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The atmosphere is just the best thing about this book, and if you like Naomi Novik’s Uprooted then I’m sure you’d adore this series. One of my favourite aspects is of course the various legends and fairytales throughout the books, but storytelling in general. Whether it’s a character telling a legend within the book or Arden herself telling the story of Vasya, the language and narrative are just so stunning that I couldn’t help but sink into the pages.

Originally I didn’t pick up this series as it was always on the romance table, and whilst I love a bit of romance every now and then it just didn’t seem to stand out to me. A colleague however told me that she adored it, and as soon as I knew it was a historical reimagining set in Russia with folklore and fairytales I was in. It was a relief that the third book came out so soon after I picked up the first one, as I’m not sure I could have waited for each new instalment.

So to all of you who are looking for a new series – this is the one to pick up, as the trilogy is completely published! Rejoice for not having to wait for the sequel! If you’re a fan of fantasy I’m sure you’d love it, and for those who are new to fantasy or who don’t read fantasy, this is the perfect book to dip your toes into the magical worlds. It’s a wonderful blend of historical fiction with fantastical elements, and the lush language and wintery atmosphere are ideal for this time of year. It’s enchanting, to put it simply. I can’t recommend it enough.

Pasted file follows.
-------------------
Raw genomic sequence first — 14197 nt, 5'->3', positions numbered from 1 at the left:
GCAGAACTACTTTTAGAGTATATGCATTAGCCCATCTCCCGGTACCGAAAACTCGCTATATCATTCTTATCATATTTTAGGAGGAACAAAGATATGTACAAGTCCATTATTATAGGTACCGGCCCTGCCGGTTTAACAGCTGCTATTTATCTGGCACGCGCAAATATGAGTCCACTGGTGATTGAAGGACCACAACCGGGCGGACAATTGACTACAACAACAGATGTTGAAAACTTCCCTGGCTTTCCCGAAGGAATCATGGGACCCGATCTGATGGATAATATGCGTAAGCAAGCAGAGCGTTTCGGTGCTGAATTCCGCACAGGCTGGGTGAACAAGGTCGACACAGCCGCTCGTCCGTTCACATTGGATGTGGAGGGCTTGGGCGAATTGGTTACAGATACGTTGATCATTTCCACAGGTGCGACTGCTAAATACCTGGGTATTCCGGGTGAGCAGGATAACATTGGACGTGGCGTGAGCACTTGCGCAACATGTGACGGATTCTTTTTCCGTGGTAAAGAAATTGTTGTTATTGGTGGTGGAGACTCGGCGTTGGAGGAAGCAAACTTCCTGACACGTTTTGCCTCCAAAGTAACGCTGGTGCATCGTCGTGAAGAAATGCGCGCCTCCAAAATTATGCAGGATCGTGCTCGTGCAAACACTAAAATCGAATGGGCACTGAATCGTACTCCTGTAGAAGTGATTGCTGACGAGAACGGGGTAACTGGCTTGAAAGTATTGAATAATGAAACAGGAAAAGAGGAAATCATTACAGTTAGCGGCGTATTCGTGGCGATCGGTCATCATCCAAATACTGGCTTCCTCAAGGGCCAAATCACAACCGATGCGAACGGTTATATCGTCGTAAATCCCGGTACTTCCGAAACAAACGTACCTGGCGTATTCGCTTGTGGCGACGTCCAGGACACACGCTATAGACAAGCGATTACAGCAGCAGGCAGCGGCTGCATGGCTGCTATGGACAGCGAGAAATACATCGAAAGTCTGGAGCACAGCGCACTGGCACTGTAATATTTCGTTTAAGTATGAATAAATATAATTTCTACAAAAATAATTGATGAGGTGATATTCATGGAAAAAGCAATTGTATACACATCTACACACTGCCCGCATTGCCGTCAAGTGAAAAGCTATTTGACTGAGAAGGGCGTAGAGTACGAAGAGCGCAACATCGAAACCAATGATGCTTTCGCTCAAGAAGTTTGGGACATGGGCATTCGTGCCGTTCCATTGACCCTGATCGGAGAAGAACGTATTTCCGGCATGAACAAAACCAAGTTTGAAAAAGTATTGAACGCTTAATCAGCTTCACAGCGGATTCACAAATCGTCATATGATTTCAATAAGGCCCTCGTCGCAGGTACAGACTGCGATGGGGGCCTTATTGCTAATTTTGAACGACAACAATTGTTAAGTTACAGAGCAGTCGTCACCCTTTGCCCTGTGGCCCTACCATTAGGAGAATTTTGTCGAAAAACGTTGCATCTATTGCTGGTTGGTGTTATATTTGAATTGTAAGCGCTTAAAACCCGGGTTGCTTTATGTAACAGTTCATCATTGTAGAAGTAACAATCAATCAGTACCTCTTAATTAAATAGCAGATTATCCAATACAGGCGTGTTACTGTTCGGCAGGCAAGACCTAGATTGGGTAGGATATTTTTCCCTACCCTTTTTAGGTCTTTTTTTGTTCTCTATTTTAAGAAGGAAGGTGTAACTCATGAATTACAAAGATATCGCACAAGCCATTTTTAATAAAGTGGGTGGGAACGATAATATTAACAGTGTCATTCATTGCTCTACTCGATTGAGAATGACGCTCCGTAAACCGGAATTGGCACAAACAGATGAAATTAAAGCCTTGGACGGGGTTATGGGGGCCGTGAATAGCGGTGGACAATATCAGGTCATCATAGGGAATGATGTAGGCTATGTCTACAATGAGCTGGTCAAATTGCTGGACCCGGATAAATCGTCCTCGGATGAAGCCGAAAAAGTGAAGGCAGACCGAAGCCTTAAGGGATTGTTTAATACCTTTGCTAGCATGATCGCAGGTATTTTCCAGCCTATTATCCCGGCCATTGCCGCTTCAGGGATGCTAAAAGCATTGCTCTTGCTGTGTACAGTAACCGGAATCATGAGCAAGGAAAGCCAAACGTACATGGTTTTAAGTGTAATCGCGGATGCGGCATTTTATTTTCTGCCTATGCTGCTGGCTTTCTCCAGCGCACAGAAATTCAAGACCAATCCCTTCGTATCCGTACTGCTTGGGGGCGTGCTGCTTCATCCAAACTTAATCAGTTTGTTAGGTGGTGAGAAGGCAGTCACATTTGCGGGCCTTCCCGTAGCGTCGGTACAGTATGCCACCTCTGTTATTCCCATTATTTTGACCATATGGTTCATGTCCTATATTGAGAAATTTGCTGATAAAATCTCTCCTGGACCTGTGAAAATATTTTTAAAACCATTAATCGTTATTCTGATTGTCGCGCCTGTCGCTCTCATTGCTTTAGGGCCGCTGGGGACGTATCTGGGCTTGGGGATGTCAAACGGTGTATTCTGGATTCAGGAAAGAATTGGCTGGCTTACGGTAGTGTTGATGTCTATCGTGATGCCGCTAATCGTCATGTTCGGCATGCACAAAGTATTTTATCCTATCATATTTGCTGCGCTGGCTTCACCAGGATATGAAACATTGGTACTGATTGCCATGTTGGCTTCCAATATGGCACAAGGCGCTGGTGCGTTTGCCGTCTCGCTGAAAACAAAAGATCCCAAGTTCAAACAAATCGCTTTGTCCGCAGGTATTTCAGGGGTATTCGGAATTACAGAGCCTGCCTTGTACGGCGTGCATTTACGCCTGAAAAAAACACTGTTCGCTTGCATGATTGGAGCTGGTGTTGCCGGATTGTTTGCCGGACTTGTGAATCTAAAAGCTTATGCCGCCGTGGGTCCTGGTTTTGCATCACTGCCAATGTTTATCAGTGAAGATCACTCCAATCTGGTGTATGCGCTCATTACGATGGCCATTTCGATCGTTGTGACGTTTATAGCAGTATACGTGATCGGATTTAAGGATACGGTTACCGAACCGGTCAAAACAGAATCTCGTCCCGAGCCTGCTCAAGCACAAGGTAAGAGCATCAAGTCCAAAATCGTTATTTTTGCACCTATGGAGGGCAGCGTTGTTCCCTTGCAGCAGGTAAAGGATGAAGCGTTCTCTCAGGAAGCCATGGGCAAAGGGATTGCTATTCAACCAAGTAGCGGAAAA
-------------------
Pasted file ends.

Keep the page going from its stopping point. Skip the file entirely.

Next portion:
December Wrap Up and Favourite Books of 2018

It is mad that it’s already January 12th – I feel like New Year’s Eve was only yesterday, and I was planning to write about the books I read in December not that long ago. Yet, here we are, and I’m left having to do a great 2-in-1 deal of a post. First up: what I read in the month of December.

I read 4 books in December, which meant that I ended the year on 44 books out of my 45 goal – which I’m really happy about. I read Exit West by Mohsin Hamid, a book that I felt was so poignant for the world we’re living in at the moment in terms of the attitudes that we have and that need to be changed, that I ended up buying it as a Christmas present for someone. A very quick read, you could definitely finish this one in a couple of sittings.

Then I read what ended up being my (spoiler) favourite book of 2018, which was Everything I Know About Love by Dolly Alderton. This is a non-fiction memoir all about love, be that romantic love or familial or the love between friends. Dolly is an incredible writer, and managed to capture the atmosphere of the places she is in so well. In the opening chapters where she talks about relationships as a young girl, chatting on MSN and characteristics of her friends, had me laughing after only a few minutes reading. She writes with the relatable flair that feels like she’s talking directly to you, and it’s so easy to sink into her narrative. There are moments of harsh reality, devastating moments of pain and anguish alongside memories filled with laughter and fun. It’s a book I feel that I’ll need to reread over the years, and I desperately hope she writes more in the future.